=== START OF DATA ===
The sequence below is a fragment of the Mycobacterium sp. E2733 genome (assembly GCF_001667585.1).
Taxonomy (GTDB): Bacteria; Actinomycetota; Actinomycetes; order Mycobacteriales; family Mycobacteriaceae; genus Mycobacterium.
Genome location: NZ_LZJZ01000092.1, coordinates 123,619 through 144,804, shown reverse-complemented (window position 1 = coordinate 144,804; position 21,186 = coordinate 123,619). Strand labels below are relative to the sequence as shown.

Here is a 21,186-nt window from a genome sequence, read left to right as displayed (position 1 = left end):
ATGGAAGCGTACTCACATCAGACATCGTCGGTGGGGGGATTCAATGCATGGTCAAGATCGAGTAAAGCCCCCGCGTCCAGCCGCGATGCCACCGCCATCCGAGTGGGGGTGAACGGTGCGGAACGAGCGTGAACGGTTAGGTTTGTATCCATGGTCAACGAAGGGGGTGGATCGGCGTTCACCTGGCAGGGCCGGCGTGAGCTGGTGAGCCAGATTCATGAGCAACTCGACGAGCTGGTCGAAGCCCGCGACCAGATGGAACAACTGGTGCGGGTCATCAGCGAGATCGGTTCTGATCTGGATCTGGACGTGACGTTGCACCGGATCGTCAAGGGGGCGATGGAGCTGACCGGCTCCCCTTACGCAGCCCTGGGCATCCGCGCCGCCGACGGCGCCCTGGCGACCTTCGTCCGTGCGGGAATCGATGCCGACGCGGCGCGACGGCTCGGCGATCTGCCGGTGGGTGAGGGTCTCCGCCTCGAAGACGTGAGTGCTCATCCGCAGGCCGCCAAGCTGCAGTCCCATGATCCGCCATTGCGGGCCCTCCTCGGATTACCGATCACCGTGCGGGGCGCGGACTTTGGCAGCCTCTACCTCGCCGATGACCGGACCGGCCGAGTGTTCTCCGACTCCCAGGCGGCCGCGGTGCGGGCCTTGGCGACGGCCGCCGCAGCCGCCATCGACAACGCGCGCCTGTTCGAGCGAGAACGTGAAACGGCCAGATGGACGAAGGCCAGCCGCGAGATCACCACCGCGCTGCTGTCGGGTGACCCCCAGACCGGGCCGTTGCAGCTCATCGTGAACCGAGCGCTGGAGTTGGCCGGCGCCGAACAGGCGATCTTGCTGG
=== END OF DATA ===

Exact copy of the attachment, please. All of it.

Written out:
The sequence below is a fragment of the Mycobacterium sp. E2733 genome (assembly GCF_001667585.1).
Taxonomy (GTDB): Bacteria; Actinomycetota; Actinomycetes; order Mycobacteriales; family Mycobacteriaceae; genus Mycobacterium.
Genome location: NZ_LZJZ01000092.1, coordinates 123,619 through 144,804, shown reverse-complemented (window position 1 = coordinate 144,804; position 21,186 = coordinate 123,619). Strand labels below are relative to the sequence as shown.

Here is a 21,186-nt window from a genome sequence, read left to right as displayed (position 1 = left end):
ATGGAAGCGTACTCACATCAGACATCGTCGGTGGGGGGATTCAATGCATGGTCAAGATCGAGTAAAGCCCCCGCGTCCAGCCGCGATGCCACCGCCATCCGAGTGGGGGTGAACGGTGCGGAACGAGCGTGAACGGTTAGGTTTGTATCCATGGTCAACGAAGGGGGTGGATCGGCGTTCACCTGGCAGGGCCGGCGTGAGCTGGTGAGCCAGATTCATGAGCAACTCGACGAGCTGGTCGAAGCCCGCGACCAGATGGAACAACTGGTGCGGGTCATCAGCGAGATCGGTTCTGATCTGGATCTGGACGTGACGTTGCACCGGATCGTCAAGGGGGCGATGGAGCTGACCGGCTCCCCTTACGCAGCCCTGGGCATCCGCGCCGCCGACGGCGCCCTGGCGACCTTCGTCCGTGCGGGAATCGATGCCGACGCGGCGCGACGGCTCGGCGATCTGCCGGTGGGTGAGGGTCTCCGCCTCGAAGACGTGAGTGCTCATCCGCAGGCCGCCAAGCTGCAGTCCCATGATCCGCCATTGCGGGCCCTCCTCGGATTACCGATCACCGTGCGGGGCGCGGACTTTGGCAGCCTCTACCTCGCCGATGACCGGACCGGCCGAGTGTTCTCCGACTCCCAGGCGGCCGCGGTGCGGGCCTTGGCGACGGCCGCCGCAGCCGCCATCGACAACGCGCGCCTGTTCGAGCGAGAACGTGAAACGGCCAGATGGACGAAGGCCAGCCGCGAGATCACCACCGCGCTGCTGTCGGGTGACCCCCAGACCGGGCCGTTGCAGCTCATCGTGAACCGAGCGCTGGAGTTGGCCGGCGCCGAACAGGCGATCTTGCTGG